And if you haven’t picked up Devil Daggers, you should do so.

Camel Up!

Camel Up! is a 2014 board game about betting on camels racing, but also about camels stacking on camels. While it’s the 2014 Spiel des Jahres winner (and German awards for board games being a huge deal), I wasn’t introduced to it until Randy and Kristy Pitchford challenged us to a game today. No wonder they would introduce it to me – it’s a deviously clever game of probability and gambling for 2-8 players, although it feels like it wouldn’t become fun until 4 players were present.

Each ‘leg’ of the game is played by using the dice pyramid, a clever contraption that randomly rolls one colored dice from its innards. The colors relate to the five colored camels, and the dice control how far the camel of that color moves. Camels that share a space stack on top of each other, and if a camel carrying other camels moves, it takes the others with it. The camel on top is considered in the lead, and that mechanic combined with the randomness of order and movement makes the entire game of probability very simple to visualise, but rather interesting as a game of chance.

Most of the game is built around the idea that acting fast on limited information gives you higher odds of scoring big money or losing a little of it, while safer bets earn you little but can’t lose you any money. Combine that with the earlier game of probability, and you’ve got a fascinating little game of calculations and gambles – and although there is usually one right move to make, playing the game with some mischievous troublemakers really helps the game along. In many ways, Camel Up! is an amazing starting or ending game for a board game night – simple yet full of interesting situations -although it’s just as easy to spend a few hours playing races, hoping for that perfect sequence of events to leave your camel ahead and on top.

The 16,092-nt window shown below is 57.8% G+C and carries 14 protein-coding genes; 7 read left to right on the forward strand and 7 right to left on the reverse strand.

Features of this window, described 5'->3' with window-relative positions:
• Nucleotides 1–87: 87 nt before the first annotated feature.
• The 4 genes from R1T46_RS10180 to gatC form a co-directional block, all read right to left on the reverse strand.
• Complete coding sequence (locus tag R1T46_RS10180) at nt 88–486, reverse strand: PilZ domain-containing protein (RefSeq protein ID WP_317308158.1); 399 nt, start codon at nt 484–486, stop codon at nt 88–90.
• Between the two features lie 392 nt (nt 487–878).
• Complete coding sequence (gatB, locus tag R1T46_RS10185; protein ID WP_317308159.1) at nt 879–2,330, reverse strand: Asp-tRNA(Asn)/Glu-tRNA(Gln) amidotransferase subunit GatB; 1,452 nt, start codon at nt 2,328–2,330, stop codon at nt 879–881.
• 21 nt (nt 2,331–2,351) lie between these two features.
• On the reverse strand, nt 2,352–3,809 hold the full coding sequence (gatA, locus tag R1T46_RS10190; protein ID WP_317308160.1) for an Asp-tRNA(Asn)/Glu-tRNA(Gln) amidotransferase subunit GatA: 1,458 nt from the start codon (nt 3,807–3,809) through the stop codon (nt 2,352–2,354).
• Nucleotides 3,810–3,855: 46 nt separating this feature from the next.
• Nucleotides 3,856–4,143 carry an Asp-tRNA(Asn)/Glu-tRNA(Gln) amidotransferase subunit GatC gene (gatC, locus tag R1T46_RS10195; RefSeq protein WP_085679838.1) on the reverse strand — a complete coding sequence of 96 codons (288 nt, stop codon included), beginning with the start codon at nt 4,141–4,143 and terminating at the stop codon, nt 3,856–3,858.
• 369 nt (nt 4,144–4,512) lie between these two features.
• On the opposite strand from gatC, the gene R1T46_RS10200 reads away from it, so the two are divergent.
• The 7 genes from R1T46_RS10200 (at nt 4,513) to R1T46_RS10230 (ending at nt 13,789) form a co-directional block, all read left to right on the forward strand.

Dying Light’s sublime sense of Panic

Dying Light is a game I played over the course of a full year, originally buying the violent zombie Mirror’s Edge on launch day back in January 2015. While I normally play through a game in one go, Dying Light had so many pacing issues in the first quarter of the game that I had to take breaks for months before I felt like returning to the game. I loved much of the promise of the game: during the (60-minute) day a freerunning agent running through a zombie-infested (Turkish?) city, setting traps, completing missions, setting up safe zones and saving survivors – and during the (10-minute) night, desperately sneaking through the dark, quietly avoiding the nightmares that exist within it, the hunter turned the hunted.